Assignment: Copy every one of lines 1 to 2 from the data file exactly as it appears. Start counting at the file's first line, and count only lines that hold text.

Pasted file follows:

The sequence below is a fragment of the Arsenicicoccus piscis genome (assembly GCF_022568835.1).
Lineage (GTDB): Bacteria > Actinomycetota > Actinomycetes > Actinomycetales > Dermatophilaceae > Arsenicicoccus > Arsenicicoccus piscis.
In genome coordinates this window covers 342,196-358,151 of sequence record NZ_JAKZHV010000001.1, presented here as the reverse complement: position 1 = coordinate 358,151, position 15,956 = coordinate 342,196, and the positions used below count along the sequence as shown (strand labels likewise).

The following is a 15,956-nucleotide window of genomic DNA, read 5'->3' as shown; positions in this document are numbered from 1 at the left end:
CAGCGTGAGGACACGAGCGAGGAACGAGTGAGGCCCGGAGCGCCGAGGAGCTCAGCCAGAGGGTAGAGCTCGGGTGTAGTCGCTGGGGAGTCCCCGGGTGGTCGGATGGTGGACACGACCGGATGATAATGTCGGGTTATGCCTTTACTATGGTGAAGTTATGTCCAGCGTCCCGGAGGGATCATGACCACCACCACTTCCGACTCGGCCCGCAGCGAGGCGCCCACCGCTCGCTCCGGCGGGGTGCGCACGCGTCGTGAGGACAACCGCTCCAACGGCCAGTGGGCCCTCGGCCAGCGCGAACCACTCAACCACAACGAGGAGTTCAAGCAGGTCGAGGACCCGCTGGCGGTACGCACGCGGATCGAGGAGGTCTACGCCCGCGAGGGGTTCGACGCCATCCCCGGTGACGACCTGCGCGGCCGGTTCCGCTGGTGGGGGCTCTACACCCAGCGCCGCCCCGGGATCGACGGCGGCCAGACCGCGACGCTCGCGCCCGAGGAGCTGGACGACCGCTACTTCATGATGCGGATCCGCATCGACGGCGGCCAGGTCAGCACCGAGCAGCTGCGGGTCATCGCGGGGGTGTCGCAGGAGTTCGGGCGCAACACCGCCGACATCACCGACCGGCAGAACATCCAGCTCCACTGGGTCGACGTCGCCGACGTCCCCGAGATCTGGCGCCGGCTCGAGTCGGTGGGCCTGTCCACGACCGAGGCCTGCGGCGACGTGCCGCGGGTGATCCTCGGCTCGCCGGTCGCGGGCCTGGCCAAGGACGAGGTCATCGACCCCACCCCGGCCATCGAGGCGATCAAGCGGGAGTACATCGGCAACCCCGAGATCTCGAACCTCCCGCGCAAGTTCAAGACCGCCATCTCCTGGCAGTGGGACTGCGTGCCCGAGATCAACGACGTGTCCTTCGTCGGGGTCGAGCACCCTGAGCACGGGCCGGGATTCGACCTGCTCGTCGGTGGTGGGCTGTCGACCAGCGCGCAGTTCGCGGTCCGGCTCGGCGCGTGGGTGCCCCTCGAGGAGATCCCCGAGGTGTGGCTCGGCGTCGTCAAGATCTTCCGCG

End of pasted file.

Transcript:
The sequence below is a fragment of the Arsenicicoccus piscis genome (assembly GCF_022568835.1).
Lineage (GTDB): Bacteria > Actinomycetota > Actinomycetes > Actinomycetales > Dermatophilaceae > Arsenicicoccus > Arsenicicoccus piscis.